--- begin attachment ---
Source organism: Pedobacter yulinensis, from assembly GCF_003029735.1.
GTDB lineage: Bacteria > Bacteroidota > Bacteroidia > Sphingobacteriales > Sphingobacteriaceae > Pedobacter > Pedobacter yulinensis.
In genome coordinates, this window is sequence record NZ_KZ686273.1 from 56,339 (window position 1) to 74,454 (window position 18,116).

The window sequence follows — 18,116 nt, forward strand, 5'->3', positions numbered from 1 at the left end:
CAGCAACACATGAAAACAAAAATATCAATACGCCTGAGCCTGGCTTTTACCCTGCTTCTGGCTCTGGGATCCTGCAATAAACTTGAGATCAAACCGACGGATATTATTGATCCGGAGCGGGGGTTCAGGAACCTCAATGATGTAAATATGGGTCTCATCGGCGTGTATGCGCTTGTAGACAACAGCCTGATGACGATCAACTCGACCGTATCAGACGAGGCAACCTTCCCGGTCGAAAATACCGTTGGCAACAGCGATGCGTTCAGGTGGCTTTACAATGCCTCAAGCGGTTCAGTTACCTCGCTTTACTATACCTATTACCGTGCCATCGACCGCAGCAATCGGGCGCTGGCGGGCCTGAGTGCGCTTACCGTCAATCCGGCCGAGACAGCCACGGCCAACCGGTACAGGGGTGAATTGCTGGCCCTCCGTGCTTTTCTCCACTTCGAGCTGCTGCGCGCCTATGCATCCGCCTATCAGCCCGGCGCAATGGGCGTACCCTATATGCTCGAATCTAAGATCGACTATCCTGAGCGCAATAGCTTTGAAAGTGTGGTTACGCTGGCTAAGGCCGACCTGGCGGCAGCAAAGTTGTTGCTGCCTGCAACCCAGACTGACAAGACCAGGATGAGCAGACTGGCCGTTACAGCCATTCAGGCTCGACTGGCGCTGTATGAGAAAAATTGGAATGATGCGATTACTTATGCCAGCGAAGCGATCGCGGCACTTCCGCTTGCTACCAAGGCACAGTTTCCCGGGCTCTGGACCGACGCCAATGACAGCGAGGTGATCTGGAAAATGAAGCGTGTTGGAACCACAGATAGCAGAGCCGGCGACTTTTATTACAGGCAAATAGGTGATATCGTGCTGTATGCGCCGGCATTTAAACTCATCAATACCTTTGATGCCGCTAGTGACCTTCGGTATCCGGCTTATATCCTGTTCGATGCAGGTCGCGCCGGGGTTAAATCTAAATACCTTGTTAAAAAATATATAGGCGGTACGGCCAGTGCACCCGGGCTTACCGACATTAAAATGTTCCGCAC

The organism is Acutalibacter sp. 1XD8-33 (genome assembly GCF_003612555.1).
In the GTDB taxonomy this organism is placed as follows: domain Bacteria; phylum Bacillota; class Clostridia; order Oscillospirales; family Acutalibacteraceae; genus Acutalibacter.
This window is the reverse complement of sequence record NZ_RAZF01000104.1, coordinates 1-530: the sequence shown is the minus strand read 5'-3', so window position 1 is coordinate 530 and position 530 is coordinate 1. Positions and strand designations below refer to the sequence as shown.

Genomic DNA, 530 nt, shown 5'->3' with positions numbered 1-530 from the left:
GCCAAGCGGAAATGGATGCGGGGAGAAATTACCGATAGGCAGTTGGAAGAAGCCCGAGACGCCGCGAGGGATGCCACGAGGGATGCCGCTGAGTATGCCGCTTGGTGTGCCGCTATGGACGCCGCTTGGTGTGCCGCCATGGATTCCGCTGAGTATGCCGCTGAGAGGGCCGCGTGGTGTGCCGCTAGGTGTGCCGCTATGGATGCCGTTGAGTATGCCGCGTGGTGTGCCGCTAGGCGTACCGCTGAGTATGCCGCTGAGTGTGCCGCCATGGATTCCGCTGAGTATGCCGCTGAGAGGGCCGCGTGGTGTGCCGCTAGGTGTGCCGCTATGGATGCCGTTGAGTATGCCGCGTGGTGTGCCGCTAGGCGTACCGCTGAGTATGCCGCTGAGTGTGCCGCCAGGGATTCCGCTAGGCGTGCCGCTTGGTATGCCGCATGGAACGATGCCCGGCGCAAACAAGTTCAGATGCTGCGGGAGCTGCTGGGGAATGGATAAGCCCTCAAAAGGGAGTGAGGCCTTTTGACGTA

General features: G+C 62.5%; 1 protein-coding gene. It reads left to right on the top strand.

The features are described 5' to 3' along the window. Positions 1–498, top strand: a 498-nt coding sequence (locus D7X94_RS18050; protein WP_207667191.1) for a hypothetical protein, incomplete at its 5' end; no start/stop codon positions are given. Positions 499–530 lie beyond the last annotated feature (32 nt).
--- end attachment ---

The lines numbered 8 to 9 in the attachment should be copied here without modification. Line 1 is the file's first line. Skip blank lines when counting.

This window is the reverse complement of sequence record NZ_RAZF01000104.1, coordinates 1-530: the sequence shown is the minus strand read 5'-3', so window position 1 is coordinate 530 and position 530 is coordinate 1. Positions and strand designations below refer to the sequence as shown.

Genomic DNA, 530 nt, shown 5'->3' with positions numbered 1-530 from the left: